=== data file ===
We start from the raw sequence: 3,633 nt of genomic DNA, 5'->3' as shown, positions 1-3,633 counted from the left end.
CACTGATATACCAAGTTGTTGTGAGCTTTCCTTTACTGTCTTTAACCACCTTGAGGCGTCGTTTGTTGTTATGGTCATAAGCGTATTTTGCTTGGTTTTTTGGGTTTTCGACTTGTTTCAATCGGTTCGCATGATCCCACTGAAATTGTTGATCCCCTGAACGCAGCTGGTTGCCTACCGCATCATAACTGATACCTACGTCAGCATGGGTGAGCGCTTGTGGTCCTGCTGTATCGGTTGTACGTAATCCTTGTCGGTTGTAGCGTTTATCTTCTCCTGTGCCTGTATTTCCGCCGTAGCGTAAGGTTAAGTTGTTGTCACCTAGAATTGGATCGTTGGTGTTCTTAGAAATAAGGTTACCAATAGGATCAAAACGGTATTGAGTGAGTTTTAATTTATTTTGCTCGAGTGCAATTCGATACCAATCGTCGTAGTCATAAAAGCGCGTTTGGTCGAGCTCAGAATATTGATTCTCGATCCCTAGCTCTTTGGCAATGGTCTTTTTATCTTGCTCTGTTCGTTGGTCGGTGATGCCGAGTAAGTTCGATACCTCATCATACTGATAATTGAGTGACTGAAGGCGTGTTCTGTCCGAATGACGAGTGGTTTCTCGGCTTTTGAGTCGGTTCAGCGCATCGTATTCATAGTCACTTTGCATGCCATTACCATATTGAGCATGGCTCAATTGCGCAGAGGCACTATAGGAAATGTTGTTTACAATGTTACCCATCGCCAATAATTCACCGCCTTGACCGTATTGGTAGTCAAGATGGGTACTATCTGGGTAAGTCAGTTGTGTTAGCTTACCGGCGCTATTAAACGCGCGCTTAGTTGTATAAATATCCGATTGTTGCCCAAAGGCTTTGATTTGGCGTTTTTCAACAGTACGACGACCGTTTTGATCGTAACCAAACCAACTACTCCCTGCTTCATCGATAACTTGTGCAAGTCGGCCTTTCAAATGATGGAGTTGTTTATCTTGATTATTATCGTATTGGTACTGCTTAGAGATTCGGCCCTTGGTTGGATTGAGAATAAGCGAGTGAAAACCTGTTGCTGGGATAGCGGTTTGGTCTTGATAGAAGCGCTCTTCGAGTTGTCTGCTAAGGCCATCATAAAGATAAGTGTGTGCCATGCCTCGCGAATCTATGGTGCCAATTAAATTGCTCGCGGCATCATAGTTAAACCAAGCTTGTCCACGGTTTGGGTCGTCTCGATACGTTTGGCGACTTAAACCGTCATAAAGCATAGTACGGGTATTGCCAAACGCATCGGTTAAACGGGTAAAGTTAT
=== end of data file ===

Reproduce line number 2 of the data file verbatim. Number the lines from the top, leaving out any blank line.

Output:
CACTGATATACCAAGTTGTTGTGAGCTTTCCTTTACTGTCTTTAACCACCTTGAGGCGTCGTTTGTTGTTATGGTCATAAGCGTATTTTGCTTGGTTTTTTGGGTTTTCGACTTGTTTCAATCGGTTCGCATGATCCCACTGAAATTGTTGATCCCCTGAACGCAGCTGGTTGCCTACCGCATCATAACTGATACCTACGTCAGCATGGGTGAGCGCTTGTGGTCCTGCTGTATCGGTTGTACGTAATCCTTGTCGGTTGTAGCGTTTATCTTCTCCTGTGCCTGTATTTCCGCCGTAGCGTAAGGTTAAGTTGTTGTCACCTAGAATTGGATCGTTGGTGTTCTTAGAAATAAGGTTACCAATAGGATCAAAACGGTATTGAGTGAGTTTTAATTTATTTTGCTCGAGTGCAATTCGATACCAATCGTCGTAGTCATAAAAGCGCGTTTGGTCGAGCTCAGAATATTGATTCTCGATCCCTAGCTCTTTGGCAATGGTCTTTTTATCTTGCTCTGTTCGTTGGTCGGTGATGCCGAGTAAGTTCGATACCTCATCATACTGATAATTGAGTGACTGAAGGCGTGTTCTGTCCGAATGACGAGTGGTTTCTCGGCTTTTGAGTCGGTTCAGCGCATCGTATTCATAGTCACTTTGCATGCCATTACCATATTGAGCATGGCTCAATTGCGCAGAGGCACTATAGGAAATGTTGTTTACAATGTTACCCATCGCCAATAATTCACCGCCTTGACCGTATTGGTAGTCAAGATGGGTACTATCTGGGTAAGTCAGTTGTGTTAGCTTACCGGCGCTATTAAACGCGCGCTTAGTTGTATAAATATCCGATTGTTGCCCAAAGGCTTTGATTTGGCGTTTTTCAACAGTACGACGACCGTTTTGATCGTAACCAAACCAACTACTCCCTGCTTCATCGATAACTTGTGCAAGTCGGCCTTTCAAATGATGGAGTTGTTTATCTTGATTATTATCGTATTGGTACTGCTTAGAGATTCGGCCCTTGGTTGGATTGAGAATAAGCGAGTGAAAACCTGTTGCTGGGATAGCGGTTTGGTCTTGATAGAAGCGCTCTTCGAGTTGTCTGCTAAGGCCATCATAAAGATAAGTGTGTGCCATGCCTCGCGAATCTATGGTGCCAATTAAATTGCTCGCGGCATCATAGTTAAACCAAGCTTGTCCACGGTTTGGGTCGTCTCGATACGTTTGGCGACTTAAACCGTCATAAAGCATAGTACGGGTATTGCCAAACGCATCGGTTAAACGGGTAAAGTTAT